In September 2005 Huang Qiang, president of the first Airplane Designing Institute with China Aviation Industry Corporation I (AVIC I), said his institute, based at Yanliang near Xi'an, capital of northwest China's Shaanxi Province, had been busy with the jet's final interface designing, but details of the designing for the plane will be completed by the end of 2005. The plane's maiden flight was to be conducted in late 2006.

The first nose section of ARJ21 was delivered in Chengdu, capital city of southwest China's Sichuan Province, on 20 December 2006. The first homegrown ARJ-21 jet, with 90 seats, rolled off the assembly line in Shanghai Aircraft Manufacturing Factory on 21 December 2007.

The ARJ21-700 had its roll-out in December 2007 as scheduled and was due to have its first test flight in March 2008 but a spokesman for the aircraft marker in Shanghai said 04 March 2008 that "it will not happen in March". He said the first flight may be sometime before July 2008 year but the company had yet to set a date.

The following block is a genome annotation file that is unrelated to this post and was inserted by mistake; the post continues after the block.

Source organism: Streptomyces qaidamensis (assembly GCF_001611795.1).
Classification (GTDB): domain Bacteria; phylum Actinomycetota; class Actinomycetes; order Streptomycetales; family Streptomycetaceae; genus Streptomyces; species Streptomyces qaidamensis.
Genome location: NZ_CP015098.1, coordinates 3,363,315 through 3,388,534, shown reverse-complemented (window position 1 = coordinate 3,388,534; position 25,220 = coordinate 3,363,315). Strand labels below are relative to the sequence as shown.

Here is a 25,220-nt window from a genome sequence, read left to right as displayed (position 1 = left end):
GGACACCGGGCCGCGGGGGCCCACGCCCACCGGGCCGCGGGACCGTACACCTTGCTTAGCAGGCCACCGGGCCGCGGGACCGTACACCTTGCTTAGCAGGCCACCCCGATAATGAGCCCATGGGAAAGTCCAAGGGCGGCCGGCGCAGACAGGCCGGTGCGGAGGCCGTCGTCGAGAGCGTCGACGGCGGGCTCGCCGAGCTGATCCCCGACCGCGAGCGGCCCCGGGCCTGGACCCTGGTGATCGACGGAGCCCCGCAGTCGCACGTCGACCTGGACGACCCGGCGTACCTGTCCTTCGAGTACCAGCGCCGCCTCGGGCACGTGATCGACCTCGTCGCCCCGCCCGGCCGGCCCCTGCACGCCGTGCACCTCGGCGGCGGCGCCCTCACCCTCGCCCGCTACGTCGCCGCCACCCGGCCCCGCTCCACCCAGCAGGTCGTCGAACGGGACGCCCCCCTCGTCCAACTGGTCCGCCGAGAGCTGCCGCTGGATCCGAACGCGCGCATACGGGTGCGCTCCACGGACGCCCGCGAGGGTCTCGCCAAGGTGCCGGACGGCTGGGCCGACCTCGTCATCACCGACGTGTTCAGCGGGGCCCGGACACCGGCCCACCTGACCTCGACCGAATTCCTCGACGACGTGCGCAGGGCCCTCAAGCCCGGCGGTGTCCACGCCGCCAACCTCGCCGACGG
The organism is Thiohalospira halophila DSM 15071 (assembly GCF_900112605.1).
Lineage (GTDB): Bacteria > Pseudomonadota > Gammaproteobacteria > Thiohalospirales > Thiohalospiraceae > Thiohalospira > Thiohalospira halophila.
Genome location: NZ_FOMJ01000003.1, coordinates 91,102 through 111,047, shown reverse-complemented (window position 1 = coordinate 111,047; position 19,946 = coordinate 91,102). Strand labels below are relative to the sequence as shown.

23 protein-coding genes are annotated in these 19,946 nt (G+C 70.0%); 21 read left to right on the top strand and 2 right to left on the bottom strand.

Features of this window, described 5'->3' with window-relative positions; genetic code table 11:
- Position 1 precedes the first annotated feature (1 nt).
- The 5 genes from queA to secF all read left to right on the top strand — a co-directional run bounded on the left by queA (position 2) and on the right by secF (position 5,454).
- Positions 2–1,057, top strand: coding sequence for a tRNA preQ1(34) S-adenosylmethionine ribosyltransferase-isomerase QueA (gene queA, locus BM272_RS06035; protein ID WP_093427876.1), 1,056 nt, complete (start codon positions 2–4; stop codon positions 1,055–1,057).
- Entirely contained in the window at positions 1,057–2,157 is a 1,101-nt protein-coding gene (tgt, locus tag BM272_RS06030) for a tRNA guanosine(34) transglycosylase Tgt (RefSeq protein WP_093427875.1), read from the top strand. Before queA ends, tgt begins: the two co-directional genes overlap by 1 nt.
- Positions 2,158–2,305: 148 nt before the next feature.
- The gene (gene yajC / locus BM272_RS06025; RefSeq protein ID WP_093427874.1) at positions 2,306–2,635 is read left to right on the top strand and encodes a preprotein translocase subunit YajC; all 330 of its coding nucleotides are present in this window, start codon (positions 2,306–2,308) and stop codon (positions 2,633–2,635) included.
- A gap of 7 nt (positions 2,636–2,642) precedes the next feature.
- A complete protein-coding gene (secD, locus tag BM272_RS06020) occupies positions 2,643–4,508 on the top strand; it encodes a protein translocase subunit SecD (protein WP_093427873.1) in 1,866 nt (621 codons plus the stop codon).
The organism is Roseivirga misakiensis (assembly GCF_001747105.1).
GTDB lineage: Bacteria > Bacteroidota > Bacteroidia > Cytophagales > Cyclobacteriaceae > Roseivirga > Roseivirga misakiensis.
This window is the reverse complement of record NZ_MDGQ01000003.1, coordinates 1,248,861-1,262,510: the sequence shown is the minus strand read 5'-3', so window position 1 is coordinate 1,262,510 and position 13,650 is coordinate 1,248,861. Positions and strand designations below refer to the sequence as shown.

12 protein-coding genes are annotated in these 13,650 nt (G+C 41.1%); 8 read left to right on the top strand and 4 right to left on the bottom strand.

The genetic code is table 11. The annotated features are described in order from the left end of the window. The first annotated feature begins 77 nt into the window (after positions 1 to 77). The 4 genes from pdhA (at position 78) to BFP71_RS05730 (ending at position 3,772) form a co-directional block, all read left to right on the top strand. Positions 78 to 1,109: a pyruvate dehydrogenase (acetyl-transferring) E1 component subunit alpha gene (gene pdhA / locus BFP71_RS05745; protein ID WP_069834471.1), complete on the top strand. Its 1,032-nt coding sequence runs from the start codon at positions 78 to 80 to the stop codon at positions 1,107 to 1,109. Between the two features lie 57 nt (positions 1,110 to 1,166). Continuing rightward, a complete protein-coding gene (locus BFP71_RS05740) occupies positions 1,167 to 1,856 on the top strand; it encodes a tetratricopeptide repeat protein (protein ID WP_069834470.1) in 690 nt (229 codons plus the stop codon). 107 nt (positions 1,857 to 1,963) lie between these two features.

China's first homegrown regional jet, an ARJ21-700, completed its maiden flight 28 November 2008 in Shanghai. The maiden flight began at 12:23 p.m. and lasted for about an hour at Shanghai Aircraft Manufacturing Factory, where the jet rolled out the general assembly line at the end of 2007. The jet was normal and the flight was smooth.

A number of issues affected the ARJ21, the most prominent of which is the wing crack problem that was discovered during stress tests in 2010. However, later examinations also uncovered problems with wiring as well as malfunctioning avionics - a system integration problem.

China's first homemade regional jet, the ARJ21, would delay its delivery again to the end of 2013 due to some "subtle" problems during its testing and certification, a senior official of Commercial Aircraft Corporation of China said 13 July 2012. It was the third delivery delay of the jet that was initially scheduled to be delivered in 2007, but later rescheduled to the end of 2011. There were 208 orders for the 90-seat jet from domestic and overseas buyers.

Originally promised for 2007, the plane was most recently expected late this year, but Comac Chairman Jin Zhuanglong said 27 September 2013 it will now be ready in mid-2014. "The development will not always go smoothly, and the program cannot be accomplished in one stroke," Jin was quoted as saying in comments released by the company. Jin blamed delays in the ARJ21 program on China's inexperience in designing, building and certifying commercial jetliners.